The Austin Chronicle

Tales That Must Be Told

Previewing the ninth Cine las Americas

By Marrit Ingman, April 14, 2006, Screens


D: Manel Mayol

The Mapuche people of South America survived conquest by the Incas and the Spanish, as well as assimilation by the state of Chile. But will they survive construction of the Ralco hydroelectric power station? When ENDESA, a multinational company with roots in Spain, of all places, began the project in 1997, Mapuche families living along the Biobío River were offered land, animals, tools, and relocation assistance in return for the voluntary exchange of their land, but many refused to leave; some that did allege on camera that they've been marooned in the Andean hinterlands with unsafe housing and, ironically, no electricity. Those who remained claim they've been sold out for progress; that Chile's Indigenous Law has been flouted by then-president Eduardo Frei, that Mapuches protesting the Ralco station have been rounded up and prosecuted for arson and conspiracy under Chile's anti-terrorist legislation, and that many have been forced into hiding to avoid unfair trials with dozens of anonymous informants testifying against them. Newspaper editor Pedro Cayuqueo says he was arrested and interrogated for participating in this documentary. Meanwhile, we see director Mayol trying to obtain comment from officials at ENDESA for the film. He never succeeds. Though shakily edited at times, the film soundly condemns the Chilean government's capitulation to the company – ENDESA owns 67% of the nation's water, we're told – and steadily accumulates evidence supporting its message.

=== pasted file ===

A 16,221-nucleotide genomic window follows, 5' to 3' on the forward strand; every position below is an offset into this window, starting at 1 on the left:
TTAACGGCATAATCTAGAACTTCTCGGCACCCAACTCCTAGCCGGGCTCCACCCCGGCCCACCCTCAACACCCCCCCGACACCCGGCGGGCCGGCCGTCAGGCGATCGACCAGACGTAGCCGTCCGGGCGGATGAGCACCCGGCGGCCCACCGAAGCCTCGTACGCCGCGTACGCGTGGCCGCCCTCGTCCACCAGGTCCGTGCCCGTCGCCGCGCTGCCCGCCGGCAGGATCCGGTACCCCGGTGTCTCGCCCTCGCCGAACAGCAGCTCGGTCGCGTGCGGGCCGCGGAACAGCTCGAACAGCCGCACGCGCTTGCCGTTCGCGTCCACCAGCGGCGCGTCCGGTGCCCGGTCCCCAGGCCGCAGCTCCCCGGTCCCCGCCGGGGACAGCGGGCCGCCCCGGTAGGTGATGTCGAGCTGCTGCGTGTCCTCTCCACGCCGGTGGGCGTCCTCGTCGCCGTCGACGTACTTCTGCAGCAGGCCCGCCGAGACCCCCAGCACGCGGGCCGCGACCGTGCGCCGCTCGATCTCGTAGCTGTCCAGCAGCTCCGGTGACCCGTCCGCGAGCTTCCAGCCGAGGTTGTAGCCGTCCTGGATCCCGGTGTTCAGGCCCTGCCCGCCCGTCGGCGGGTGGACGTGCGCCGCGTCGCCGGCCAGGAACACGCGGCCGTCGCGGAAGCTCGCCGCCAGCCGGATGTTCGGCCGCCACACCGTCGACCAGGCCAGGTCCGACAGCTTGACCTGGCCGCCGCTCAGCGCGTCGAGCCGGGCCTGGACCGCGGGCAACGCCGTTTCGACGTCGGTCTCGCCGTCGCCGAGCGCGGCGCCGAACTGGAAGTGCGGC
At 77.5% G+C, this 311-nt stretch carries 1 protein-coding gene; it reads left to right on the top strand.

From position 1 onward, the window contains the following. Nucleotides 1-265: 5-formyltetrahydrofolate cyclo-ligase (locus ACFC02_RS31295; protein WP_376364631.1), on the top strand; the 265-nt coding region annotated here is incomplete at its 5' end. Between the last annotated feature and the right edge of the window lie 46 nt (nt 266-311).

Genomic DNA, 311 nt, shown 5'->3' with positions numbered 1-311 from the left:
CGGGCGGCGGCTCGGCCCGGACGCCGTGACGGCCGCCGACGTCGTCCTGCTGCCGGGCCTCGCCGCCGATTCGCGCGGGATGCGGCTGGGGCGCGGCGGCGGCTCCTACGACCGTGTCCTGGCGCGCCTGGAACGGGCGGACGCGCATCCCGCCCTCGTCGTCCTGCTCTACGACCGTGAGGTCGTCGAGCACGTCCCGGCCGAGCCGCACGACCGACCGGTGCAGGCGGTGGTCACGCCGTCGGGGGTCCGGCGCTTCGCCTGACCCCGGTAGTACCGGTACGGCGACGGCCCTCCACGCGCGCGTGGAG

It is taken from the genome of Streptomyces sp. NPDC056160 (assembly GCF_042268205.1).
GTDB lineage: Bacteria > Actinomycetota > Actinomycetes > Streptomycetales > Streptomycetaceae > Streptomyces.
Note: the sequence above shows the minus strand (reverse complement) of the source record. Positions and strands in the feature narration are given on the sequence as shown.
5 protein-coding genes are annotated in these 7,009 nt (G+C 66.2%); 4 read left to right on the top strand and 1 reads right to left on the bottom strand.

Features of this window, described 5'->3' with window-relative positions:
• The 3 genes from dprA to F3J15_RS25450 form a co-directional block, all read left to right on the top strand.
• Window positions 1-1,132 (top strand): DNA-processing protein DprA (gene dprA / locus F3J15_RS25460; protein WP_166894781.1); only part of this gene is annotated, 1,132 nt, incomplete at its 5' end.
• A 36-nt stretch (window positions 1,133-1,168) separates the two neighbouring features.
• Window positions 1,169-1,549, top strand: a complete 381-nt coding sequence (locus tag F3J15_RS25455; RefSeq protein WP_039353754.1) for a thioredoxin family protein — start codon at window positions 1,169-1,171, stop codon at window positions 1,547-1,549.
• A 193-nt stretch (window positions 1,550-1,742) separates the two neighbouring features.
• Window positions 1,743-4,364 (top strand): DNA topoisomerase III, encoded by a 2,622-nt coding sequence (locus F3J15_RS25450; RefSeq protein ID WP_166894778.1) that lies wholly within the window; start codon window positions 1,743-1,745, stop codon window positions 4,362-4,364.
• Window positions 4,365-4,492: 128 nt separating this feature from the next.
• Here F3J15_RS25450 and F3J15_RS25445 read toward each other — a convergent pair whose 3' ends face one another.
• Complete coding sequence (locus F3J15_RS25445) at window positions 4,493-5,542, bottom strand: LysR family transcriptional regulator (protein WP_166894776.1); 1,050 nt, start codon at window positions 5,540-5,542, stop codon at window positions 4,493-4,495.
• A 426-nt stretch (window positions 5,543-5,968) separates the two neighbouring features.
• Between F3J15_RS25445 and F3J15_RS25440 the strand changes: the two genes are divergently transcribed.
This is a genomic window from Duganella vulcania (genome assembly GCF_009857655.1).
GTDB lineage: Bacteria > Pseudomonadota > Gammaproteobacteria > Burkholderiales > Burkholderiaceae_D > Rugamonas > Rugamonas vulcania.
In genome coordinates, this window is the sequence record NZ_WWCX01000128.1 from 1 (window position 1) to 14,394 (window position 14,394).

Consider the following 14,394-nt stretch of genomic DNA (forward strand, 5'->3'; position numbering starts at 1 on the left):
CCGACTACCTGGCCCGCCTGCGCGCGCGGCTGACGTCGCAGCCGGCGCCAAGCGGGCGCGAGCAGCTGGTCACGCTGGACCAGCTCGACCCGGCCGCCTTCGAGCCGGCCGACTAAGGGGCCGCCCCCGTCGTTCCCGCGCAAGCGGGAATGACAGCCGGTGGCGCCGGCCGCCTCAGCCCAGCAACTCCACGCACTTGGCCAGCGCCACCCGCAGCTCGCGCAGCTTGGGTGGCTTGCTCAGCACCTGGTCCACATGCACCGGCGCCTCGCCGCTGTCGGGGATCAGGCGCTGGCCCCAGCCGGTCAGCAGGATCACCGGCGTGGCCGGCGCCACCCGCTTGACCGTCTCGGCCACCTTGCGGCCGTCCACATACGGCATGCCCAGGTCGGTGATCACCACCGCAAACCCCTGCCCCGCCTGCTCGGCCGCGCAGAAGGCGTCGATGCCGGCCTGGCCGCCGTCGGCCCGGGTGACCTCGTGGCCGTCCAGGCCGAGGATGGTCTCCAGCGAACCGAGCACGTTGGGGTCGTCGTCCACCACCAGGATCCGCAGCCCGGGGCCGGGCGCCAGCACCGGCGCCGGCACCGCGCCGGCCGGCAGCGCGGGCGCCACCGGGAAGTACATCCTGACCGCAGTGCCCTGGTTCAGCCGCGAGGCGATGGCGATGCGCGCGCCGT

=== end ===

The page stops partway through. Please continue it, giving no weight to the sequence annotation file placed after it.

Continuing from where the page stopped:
April 22, 4pm, Metropolitan

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